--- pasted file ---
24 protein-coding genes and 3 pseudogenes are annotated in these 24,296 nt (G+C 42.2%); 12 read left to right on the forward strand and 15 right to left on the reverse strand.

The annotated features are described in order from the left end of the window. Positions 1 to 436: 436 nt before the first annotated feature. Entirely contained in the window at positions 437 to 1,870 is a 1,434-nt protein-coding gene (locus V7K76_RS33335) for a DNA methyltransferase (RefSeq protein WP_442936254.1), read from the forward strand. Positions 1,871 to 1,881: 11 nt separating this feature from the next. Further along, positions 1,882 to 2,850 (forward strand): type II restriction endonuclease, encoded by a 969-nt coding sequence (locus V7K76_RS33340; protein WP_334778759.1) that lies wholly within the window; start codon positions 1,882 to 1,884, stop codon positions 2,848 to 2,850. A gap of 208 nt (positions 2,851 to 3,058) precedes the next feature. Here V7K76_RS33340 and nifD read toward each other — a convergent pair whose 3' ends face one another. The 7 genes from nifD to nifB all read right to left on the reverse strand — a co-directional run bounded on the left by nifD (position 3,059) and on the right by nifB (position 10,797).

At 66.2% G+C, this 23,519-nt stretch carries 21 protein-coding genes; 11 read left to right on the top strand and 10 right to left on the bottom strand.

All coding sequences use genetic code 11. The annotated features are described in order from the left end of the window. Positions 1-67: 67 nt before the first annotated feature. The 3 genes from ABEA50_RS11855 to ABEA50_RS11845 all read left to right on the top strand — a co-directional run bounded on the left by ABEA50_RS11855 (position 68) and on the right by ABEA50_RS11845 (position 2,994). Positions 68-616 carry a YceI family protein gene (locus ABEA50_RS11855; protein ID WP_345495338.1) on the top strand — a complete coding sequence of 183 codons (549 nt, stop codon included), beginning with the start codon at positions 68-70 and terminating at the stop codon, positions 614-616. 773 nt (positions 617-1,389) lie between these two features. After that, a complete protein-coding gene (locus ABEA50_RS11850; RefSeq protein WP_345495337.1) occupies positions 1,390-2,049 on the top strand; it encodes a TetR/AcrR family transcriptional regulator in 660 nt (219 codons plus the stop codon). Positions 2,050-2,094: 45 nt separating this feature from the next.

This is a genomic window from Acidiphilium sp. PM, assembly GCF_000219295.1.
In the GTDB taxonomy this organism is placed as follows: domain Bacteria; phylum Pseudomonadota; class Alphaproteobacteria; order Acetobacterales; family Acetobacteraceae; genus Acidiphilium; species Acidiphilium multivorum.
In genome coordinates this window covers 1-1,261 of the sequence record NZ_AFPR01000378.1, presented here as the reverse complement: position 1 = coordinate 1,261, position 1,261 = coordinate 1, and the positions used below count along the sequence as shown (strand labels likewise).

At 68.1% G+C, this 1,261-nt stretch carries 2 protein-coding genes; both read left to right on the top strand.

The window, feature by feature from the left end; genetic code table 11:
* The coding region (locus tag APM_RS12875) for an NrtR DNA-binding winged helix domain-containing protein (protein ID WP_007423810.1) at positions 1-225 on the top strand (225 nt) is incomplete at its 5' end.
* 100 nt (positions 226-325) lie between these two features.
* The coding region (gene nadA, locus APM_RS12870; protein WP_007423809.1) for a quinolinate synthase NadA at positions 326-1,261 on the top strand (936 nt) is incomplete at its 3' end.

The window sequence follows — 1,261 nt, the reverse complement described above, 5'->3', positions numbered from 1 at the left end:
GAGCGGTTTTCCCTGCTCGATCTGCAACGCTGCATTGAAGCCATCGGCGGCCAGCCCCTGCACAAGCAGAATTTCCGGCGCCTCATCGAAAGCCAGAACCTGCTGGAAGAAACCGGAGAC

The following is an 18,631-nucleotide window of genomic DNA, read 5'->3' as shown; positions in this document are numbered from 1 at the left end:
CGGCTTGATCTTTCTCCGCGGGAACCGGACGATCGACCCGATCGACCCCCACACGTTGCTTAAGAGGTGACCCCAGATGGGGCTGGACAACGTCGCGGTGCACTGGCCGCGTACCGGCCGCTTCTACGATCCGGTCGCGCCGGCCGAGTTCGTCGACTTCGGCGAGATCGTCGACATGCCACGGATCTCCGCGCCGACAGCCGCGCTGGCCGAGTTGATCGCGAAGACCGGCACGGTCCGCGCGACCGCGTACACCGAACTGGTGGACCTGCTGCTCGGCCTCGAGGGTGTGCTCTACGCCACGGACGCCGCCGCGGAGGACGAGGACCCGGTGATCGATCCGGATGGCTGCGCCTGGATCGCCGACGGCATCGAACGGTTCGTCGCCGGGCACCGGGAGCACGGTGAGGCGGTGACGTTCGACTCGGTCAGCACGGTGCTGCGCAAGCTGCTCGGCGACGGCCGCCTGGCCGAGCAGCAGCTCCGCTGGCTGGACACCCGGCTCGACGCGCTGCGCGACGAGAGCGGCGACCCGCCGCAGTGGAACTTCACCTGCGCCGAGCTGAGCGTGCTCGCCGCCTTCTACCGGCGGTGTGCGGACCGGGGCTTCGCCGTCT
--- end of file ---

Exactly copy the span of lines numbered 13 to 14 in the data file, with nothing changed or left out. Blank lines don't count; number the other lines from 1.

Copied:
The window sequence follows — 1,261 nt, the reverse complement described above, 5'->3', positions numbered from 1 at the left end:
GAGCGGTTTTCCCTGCTCGATCTGCAACGCTGCATTGAAGCCATCGGCGGCCAGCCCCTGCACAAGCAGAATTTCCGGCGCCTCATCGAAAGCCAGAACCTGCTGGAAGAAACCGGAGAC